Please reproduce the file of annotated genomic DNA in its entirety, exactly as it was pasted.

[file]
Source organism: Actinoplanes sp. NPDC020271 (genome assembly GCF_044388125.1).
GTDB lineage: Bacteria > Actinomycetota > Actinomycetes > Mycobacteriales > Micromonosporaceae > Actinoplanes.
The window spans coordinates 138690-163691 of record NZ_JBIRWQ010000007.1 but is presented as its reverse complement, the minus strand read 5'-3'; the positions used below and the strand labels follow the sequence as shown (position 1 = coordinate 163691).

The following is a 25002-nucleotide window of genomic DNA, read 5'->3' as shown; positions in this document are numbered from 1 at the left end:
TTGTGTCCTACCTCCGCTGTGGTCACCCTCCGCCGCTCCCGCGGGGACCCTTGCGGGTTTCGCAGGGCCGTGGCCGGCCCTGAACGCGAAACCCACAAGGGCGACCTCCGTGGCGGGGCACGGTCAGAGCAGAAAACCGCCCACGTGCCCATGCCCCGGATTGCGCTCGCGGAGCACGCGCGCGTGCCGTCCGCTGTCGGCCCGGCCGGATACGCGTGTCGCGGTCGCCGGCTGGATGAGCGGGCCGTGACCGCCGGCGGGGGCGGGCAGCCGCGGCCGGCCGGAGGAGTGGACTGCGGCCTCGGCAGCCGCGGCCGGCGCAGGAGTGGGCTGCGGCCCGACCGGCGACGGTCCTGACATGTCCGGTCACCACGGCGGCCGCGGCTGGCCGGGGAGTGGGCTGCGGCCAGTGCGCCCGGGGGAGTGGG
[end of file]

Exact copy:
Source organism: Actinoplanes sp. NPDC020271 (genome assembly GCF_044388125.1).
GTDB lineage: Bacteria > Actinomycetota > Actinomycetes > Mycobacteriales > Micromonosporaceae > Actinoplanes.
The window spans coordinates 138690-163691 of record NZ_JBIRWQ010000007.1 but is presented as its reverse complement, the minus strand read 5'-3'; the positions used below and the strand labels follow the sequence as shown (position 1 = coordinate 163691).

The following is a 25002-nucleotide window of genomic DNA, read 5'->3' as shown; positions in this document are numbered from 1 at the left end:
TTGTGTCCTACCTCCGCTGTGGTCACCCTCCGCCGCTCCCGCGGGGACCCTTGCGGGTTTCGCAGGGCCGTGGCCGGCCCTGAACGCGAAACCCACAAGGGCGACCTCCGTGGCGGGGCACGGTCAGAGCAGAAAACCGCCCACGTGCCCATGCCCCGGATTGCGCTCGCGGAGCACGCGCGCGTGCCGTCCGCTGTCGGCCCGGCCGGATACGCGTGTCGCGGTCGCCGGCTGGATGAGCGGGCCGTGACCGCCGGCGGGGGCGGGCAGCCGCGGCCGGCCGGAGGAGTGGACTGCGGCCTCGGCAGCCGCGGCCGGCGCAGGAGTGGGCTGCGGCCCGACCGGCGACGGTCCTGACATGTCCGGTCACCACGGCGGCCGCGGCTGGCCGGGGAGTGGGCTGCGGCCAGTGCGCCCGGGGGAGTGGG